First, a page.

I'm a Researcher at Wild Animal Initiative, I did my PhD in Ethology at Stockholm University, and I'm active in EA Sweden.


Sorted by New


Are mice or rats (as pests) a potential area of animal welfare improvement?

Hi Louis, great question! Here are my thoughts.

How many rats are there in cities

I made some back-of-the-envelope calculations of this a year ago, the goal was to compare the cost of contraceptive treatment per rodent with the cost of contraceptive treatment per pigeon.

Not much has been published on this question, but there seem to be about 220 rats per  in Baltimore, if one extrapolates from the numbers presented in this paper.

Here are some other reports to cross-check against:
According to this report from a US agency, "the total rat population of New York City is estimated to be not more than 250, 000 or one rat for 36 persons". A similar claim is made here. Going by the ratio of rats to humans, both of these seem to be at least roughly in accordance with the Baltimore data, which is 47 000 rats and 619 000 humans. According to this source, where they try to estimate the density of rats in urban areas of the UK, "each rat has a rather spacious 5,000 square metres to roam around in." That means that there are 1 rat for every 0.005 , which is equivalent to 200 rats per . Also very close to the numbers for Baltimore.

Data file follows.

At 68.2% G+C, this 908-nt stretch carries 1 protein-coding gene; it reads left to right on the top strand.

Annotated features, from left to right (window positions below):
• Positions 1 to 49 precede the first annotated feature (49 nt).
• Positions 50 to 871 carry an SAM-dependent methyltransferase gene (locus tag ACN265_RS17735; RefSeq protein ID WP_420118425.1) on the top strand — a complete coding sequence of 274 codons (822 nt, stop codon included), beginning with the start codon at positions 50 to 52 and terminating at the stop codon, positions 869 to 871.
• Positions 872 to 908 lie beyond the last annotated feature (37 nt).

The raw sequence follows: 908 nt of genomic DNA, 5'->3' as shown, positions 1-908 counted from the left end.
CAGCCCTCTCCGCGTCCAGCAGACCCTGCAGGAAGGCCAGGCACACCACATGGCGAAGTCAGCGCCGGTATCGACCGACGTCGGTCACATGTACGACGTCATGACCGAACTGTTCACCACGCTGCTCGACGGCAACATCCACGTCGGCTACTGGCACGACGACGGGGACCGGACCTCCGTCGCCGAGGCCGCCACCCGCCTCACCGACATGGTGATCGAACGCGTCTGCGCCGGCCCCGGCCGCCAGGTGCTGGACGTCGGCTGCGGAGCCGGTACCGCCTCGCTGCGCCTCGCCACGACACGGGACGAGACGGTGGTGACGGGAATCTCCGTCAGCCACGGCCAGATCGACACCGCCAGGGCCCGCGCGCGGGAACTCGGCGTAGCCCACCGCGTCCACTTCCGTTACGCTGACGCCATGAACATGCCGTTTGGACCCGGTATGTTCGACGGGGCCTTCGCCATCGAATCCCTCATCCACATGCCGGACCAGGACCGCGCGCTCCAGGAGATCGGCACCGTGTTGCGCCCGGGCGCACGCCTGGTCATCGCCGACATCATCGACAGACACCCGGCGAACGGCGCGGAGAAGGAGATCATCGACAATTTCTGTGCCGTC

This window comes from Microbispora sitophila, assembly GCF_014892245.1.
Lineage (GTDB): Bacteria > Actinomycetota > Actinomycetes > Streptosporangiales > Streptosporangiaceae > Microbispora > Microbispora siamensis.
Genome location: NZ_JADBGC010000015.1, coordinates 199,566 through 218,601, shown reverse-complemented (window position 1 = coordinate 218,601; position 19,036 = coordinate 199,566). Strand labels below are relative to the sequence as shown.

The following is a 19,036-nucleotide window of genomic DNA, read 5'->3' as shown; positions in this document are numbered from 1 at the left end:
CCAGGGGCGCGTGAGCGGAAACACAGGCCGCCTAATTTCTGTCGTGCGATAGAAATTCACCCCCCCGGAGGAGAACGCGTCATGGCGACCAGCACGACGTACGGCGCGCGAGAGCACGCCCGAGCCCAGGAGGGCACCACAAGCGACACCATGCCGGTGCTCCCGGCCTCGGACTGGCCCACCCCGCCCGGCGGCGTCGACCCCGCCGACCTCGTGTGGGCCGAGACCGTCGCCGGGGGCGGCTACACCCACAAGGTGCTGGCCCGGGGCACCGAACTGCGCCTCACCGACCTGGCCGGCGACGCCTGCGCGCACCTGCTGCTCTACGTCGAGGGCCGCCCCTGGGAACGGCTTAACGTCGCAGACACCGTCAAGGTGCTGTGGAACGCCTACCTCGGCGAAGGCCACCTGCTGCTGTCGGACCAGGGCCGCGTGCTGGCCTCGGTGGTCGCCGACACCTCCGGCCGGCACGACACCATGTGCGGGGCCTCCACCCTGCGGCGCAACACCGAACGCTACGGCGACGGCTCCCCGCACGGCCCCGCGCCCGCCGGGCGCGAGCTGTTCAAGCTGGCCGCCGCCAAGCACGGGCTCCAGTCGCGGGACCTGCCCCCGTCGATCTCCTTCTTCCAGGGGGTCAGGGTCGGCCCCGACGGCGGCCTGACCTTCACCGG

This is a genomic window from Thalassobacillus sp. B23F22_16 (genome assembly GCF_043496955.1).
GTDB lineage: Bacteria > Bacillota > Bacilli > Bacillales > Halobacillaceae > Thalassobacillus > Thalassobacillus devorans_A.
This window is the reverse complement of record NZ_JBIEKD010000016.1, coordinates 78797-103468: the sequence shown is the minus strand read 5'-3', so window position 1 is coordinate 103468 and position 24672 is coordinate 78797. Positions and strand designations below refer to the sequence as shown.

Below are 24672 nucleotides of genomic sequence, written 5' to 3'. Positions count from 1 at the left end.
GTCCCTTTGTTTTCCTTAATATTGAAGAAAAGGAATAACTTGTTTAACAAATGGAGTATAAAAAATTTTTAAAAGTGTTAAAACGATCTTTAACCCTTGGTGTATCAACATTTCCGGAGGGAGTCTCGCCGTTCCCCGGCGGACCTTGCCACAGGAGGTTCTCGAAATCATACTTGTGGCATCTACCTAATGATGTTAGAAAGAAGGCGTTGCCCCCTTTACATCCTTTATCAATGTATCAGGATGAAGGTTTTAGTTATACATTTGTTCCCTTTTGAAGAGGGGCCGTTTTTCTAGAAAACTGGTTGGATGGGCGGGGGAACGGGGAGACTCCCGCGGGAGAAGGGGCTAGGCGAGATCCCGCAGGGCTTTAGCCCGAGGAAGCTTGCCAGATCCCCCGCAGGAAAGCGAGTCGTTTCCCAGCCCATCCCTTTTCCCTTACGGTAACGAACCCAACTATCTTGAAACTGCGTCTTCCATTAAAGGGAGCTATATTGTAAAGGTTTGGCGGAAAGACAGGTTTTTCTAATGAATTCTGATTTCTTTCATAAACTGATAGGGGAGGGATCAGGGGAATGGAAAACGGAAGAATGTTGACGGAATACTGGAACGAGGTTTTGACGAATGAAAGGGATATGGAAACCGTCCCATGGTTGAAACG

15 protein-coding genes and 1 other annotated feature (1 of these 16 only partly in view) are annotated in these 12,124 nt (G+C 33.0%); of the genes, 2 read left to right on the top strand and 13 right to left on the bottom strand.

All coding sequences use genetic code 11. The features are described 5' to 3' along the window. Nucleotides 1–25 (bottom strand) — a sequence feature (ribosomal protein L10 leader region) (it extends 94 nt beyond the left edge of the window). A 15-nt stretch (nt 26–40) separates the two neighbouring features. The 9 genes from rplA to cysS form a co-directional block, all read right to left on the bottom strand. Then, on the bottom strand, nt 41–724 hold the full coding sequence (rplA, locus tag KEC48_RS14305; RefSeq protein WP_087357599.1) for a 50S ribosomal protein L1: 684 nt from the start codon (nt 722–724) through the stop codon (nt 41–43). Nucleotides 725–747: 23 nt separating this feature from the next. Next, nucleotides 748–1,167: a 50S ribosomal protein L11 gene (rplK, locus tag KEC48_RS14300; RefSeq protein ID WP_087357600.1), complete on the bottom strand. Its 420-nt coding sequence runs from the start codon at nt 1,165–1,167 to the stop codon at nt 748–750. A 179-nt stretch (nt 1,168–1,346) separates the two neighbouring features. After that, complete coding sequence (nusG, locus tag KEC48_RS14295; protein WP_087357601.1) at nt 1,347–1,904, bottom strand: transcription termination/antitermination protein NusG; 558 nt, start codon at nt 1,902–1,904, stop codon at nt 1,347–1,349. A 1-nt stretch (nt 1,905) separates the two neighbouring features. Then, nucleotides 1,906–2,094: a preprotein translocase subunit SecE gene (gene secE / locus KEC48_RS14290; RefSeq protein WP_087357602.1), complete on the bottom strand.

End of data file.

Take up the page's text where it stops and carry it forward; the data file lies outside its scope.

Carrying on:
could this be a potential area to improve animal welfare?

I think fertility control for rodents is promising, here are some somewhat related thoughts I have on contraceptives for pigeons. Although the only commercially available product for rodents that I'm aware of (ContraPest) is quite expensive as far as I can tell; see my back-of-the-envelope calculation.

Some EA Forum Posts I'd like to write

I think I roughly agree with your ranking Brian!

I'm skeptical of how much this would change people's views on Moral Circle Expansion, so I don't think this post would have a lot of value, since it might not be concrete/applicable enough.

Speaking for myself here, I'd be very interested in reading a more in-depth critique of Moral Circle Expansion, and I'm open to changing my mind on that topic. Although I'm perhaps most interested in predictions of specific questions, like whether our descendants will care about the welfare of invertebrates and other wild animals, and (relatedly) whether sentience is likely to be the main determinant of moral concern in the future.

(Thanks Linch for a great post!)